The Swedish biotech Elypta has received a Horizon 2020 grant of €2.4M to fund a clinical trial of a blood and urine test that provides an accurate diagnosis of renal cell carcinoma.
The clinical trial aims to validate Elypta’s technology as a monitoring tool in patients who have been treated for the kidney cancer renal cell carcinoma and are at risk of recurrence. There are currently no reliable methods for early diagnosis of this type of cancer.
“The trial is the first prospective multi-center clinical trial centered around diagnostics in renal cell carcinoma that we know of,” Karl Bergman, CEO of Elypta, told me.
While most blood and urine cancer tests detect genetic material such as DNA, Elypta measures the concentration of specific molecules called glycosaminoglycans, whose levels change in cancer patients. In a small study in 2016, the combined blood and urine test showed an accuracy of 100%.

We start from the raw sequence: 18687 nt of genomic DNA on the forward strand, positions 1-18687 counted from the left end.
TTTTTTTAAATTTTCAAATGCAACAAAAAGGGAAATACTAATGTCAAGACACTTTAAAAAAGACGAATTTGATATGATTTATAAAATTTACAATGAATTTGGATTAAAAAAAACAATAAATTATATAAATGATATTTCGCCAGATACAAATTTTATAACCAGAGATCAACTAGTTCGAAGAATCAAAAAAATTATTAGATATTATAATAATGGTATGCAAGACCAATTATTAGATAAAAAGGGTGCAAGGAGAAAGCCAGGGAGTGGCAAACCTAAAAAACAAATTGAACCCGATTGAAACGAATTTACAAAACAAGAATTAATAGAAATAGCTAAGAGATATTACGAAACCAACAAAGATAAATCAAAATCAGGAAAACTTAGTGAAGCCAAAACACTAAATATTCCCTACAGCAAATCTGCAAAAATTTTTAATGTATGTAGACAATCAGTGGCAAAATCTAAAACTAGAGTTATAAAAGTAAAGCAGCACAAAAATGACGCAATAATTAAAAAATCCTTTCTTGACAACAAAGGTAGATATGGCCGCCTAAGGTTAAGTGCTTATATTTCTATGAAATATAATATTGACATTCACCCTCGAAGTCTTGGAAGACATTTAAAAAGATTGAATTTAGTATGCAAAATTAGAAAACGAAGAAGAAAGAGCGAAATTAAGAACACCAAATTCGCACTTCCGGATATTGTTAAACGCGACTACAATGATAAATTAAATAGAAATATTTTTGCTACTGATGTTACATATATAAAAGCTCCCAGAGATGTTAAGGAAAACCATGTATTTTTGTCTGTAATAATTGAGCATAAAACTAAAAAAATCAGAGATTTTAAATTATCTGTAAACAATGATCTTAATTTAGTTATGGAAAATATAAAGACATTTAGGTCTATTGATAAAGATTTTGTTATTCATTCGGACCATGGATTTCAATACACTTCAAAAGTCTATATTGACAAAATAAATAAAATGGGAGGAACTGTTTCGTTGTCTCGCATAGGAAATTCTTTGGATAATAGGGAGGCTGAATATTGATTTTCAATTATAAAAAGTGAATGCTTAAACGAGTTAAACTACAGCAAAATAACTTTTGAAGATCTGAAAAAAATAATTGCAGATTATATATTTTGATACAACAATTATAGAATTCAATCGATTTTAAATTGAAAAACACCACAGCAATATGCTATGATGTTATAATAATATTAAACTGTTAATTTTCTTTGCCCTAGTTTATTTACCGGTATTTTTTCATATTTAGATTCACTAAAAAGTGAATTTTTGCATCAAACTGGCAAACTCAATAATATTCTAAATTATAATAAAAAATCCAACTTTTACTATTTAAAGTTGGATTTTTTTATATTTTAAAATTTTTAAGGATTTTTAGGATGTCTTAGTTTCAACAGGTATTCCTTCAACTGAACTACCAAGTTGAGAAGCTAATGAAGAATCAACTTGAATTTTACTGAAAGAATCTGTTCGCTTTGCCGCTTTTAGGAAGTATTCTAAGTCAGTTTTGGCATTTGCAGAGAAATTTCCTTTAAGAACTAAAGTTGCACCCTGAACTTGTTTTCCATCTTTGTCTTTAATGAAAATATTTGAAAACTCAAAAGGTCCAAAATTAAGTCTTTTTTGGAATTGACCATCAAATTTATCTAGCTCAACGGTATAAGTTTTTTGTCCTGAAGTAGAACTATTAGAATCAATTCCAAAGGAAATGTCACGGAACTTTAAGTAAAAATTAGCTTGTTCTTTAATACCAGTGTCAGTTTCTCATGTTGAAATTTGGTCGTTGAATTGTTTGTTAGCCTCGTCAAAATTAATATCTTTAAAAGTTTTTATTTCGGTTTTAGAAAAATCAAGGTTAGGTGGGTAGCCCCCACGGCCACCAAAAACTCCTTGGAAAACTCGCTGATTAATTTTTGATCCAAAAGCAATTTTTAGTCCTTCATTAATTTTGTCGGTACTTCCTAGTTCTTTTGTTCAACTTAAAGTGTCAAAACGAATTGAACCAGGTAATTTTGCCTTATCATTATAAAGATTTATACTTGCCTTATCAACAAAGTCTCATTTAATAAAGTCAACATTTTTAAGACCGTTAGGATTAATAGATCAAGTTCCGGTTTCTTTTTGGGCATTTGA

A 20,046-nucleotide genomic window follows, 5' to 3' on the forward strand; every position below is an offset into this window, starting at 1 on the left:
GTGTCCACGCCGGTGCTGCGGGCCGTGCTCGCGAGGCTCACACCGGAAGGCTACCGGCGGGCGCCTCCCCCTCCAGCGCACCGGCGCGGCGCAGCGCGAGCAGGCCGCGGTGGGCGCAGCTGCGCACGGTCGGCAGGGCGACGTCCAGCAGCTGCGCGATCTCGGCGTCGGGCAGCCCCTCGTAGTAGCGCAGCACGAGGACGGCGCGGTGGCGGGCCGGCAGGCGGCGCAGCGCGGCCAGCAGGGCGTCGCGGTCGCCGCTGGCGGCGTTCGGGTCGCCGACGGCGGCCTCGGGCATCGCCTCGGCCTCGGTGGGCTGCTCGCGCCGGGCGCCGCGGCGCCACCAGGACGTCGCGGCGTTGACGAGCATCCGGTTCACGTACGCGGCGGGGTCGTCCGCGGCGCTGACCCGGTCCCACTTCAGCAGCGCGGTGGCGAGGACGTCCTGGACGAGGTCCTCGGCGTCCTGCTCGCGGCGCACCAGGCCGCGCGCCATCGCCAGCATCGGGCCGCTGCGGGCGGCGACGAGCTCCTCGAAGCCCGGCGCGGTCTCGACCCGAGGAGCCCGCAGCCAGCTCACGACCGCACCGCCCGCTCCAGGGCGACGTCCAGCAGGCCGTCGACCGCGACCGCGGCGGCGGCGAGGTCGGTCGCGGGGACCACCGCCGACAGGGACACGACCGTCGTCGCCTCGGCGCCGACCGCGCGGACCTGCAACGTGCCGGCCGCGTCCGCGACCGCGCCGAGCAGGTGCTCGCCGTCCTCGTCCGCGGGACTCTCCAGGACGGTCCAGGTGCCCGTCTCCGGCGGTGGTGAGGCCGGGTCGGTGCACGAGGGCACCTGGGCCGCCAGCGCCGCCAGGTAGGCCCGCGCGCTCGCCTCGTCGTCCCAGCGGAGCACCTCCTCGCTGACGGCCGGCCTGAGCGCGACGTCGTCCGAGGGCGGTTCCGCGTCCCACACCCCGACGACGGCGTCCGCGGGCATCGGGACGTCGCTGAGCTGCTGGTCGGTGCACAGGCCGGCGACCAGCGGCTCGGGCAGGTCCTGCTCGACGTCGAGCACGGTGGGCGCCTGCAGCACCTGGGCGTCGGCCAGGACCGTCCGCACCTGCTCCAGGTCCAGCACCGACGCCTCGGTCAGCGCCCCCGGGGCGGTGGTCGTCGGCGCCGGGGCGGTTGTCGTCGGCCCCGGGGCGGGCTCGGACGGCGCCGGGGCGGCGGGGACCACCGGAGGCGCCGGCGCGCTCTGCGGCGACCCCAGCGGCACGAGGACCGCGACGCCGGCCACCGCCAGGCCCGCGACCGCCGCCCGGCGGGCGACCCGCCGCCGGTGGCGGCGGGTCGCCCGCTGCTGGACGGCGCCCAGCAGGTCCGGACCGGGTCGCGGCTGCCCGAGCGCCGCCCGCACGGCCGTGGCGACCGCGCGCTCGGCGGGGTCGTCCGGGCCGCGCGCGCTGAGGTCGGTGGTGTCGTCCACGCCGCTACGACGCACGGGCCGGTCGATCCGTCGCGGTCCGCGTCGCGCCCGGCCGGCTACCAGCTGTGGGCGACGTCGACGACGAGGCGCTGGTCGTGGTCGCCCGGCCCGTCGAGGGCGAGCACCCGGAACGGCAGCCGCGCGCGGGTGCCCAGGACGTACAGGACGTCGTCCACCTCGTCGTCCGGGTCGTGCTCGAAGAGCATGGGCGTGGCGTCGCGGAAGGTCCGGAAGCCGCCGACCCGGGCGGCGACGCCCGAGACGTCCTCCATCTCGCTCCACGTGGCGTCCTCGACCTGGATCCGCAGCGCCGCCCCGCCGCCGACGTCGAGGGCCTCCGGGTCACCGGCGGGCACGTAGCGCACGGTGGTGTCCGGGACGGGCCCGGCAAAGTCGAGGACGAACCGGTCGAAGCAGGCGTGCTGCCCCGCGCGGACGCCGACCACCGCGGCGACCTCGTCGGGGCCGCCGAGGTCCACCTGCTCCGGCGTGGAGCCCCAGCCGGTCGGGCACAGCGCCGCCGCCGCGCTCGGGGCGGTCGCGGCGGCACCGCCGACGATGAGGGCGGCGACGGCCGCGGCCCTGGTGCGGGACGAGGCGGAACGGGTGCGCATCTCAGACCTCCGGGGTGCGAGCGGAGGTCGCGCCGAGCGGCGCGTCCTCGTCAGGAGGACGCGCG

“The very high sensitivity to early-stage disease that this technology demonstrated in earlier studies is likely to help drive adoption by urologists,” Bergman said.
Elypta plans to launch the test in 2022. If successful, the technology could let doctors monitor patients and catch recurrent renal cell carcinoma cancer early. It would only require simple blood and urine samples, without any invasive and inconvenient diagnostic tools like tissue biopsies and medical imaging.
Eventually, the company hopes to make a test that can detect many types of cancer at once. In the near term, Elypta also plans to commercialize the technology as a research tool for labs.
The field of liquid biopsies is progressing fast, with many companies developing quicker and more accurate tests. The UK biotech Angle is developing a kit that diagnoses ovarian cancer based on identifying circulating cancer cells and their gene expression. Another UK biotech, Cambridge Cancer Genomics, combines tumor DNA marker detection and artificial intelligence to predict a cancer drug’s effect in each patient, letting them personalize the treatment.
“We are seeing many significant efforts in R&D on the early detection and screening side, which is exciting as this has been historically difficult,” Bergman concluded. “However, the path to clearly demonstrate a positive benefit not only for patients, but a sustainable health-care system in general, is long.”
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